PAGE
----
The outcomes of patients with EAC diagnosed with BE surveillance endoscopy were significantly better than those diagnosed with cancer-related signs and symptoms (table 5). The adjusted OR for early stage was high (OR 6.03, 95% CI 3.40 to 10.72) when comparing patients with BE surveillance endoscopy to those with diagnostic endoscopy. The adjusted OR for receiving EAC treatment was 2.70 (95% CI 1.60 to 4.56) and was almost completely explained by EAC stage (OR adjusted for stage 1.11; 95% CI 0.56 to 2.18). The adjusted overall mortality risk in patients with BE surveillance was 0.28 (95% CI 0.20 to 0.40) compared with diagnostic endoscopy and was partly explained by differences in stage and treatment (HR adjusted for stage and treatment 0.62, 95% CI 0.40 to 0.97). Accounting for lead time in this comparison attenuated the association somewhat, although it remained significant (HR 0.53, 95% CI 0.37 to 0.76) and was mostly explained by stage and treatment (HR adjusted for stage and treatment, 95% CI 0.81 to 2.06). Results for EAC-related mortality were similar to those for overall mortality (table 5).
In a cohort of patients with BE, we found those who were diagnosed with EAC while in a BE surveillance programme had considerably better outcomes than those diagnosed outside of a surveillance programme, and dramatically better than patients receiving a diagnostic endoscopy for cancer-related symptoms. The improved outcomes with BE surveillance endoscopy included a significantly higher proportion of patients with EAC who were diagnosed with early-stage tumours, received cancer-directed treatment and had significantly longer overall survival as well as lower EAC-related mortality. These findings persisted when adjusting for several demographic and clinical factors as well as multiple sources of potential bias including healthy volunteer bias and lead time bias. The prolonged survival and reduced EAC-related mortality outcomes were primarily accounted for by an increased detection of early-stage cancer combined with receipt of EAC treatment.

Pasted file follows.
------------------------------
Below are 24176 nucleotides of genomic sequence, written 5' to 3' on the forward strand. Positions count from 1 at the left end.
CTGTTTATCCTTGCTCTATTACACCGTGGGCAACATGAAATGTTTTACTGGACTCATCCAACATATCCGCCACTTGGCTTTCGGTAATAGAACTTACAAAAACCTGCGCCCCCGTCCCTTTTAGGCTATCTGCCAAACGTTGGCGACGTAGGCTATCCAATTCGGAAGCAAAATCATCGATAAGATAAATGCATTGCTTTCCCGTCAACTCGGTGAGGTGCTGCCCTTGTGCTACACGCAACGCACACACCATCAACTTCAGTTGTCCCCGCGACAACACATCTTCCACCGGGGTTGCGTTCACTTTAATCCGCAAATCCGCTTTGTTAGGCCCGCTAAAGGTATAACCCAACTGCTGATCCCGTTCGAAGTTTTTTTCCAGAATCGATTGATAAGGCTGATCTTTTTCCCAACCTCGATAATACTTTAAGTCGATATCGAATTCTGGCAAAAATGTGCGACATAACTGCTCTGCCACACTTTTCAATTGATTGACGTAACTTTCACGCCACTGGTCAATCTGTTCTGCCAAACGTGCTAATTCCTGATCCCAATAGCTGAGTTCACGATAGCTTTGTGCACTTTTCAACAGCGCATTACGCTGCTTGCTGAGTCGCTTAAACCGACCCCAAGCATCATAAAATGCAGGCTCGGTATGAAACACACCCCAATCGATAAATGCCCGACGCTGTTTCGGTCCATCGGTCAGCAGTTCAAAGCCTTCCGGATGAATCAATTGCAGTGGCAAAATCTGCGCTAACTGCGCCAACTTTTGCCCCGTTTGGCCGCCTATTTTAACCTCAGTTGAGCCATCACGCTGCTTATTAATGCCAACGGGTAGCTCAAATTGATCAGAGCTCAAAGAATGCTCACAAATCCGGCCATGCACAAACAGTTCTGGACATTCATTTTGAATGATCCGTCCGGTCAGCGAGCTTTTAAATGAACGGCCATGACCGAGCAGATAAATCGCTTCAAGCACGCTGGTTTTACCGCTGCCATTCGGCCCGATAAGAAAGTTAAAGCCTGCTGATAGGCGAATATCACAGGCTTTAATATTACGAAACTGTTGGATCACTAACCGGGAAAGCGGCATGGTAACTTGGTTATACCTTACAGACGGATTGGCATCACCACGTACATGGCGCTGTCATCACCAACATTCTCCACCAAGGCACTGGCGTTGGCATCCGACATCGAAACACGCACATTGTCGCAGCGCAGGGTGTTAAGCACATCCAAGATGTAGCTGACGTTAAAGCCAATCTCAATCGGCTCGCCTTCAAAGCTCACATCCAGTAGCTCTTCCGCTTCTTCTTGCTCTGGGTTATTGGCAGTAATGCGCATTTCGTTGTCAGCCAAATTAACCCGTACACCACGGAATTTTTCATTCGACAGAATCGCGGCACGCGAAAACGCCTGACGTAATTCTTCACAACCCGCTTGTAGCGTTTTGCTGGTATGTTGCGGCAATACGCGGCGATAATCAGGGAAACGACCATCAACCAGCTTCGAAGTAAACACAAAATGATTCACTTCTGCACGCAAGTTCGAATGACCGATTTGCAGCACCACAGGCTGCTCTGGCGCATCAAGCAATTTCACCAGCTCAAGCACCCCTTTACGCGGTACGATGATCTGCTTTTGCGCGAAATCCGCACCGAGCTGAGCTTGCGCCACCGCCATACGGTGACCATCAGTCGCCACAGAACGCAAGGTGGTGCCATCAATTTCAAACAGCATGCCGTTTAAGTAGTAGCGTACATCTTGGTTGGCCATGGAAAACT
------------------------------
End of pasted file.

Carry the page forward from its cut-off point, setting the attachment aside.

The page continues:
This is the largest study of incident EAC diagnosed in a BE cohort, and the only one that examined the comparative effectiveness of BE surveillance endoscopy relative to other confirmed endoscopy indications, and to examine surveillance indication of the EAC diagnosing endoscopy rather than pre-diagnosis surveillance patterns. For example, a recent study from Kaiser Permanente did not compare patients whose EAC was detected during BE surveillance to those with EAC detected during non-surveillance endoscopy; rather, they compared 39 deceased patients with EAC to 101 living controls with BE.11 Due to limited power, the results could not detect a small to moderate benefit for surveillance as evidenced by the lower bound of the 95% CI (0.99; 0.36 to 2.75). Our study combined the large sample size of automated VA national data sets coupled with structured electronic chart reviews for several key variables including the indication of the EAC diagnosing endoscopy, EAC diagnosis, stage, receipt of treatment and cause of death. These are key strengths that set our study apart from previous ones and further confirm the importance of pre-cancer BE diagnosis as a marker of improved survival.15 Further, while the proportion receiving treatment was low, this is not much different from what was reported in non-VA studies.16 ,17
We made several exclusions that may limit the generalisability of the findings to all patients with BE, but these exclusions were intended to create a study sample that is fairly representative of the BE population that is eligible for endoscopic surveillance.18 Moreover, patients with BE were not ‘healthy otherwise’; approximately 53% had a Deyo comorbidity index score ≥1, indicating a higher likelihood of death. We do not believe that BE surveillance would be effective or should be practised among patients with a short life expectancy and/or major comorbidities. Some information loss may have happened for patients who received care outside the VA; however, our inclusion criteria combined with chart reviews have minimised this effect.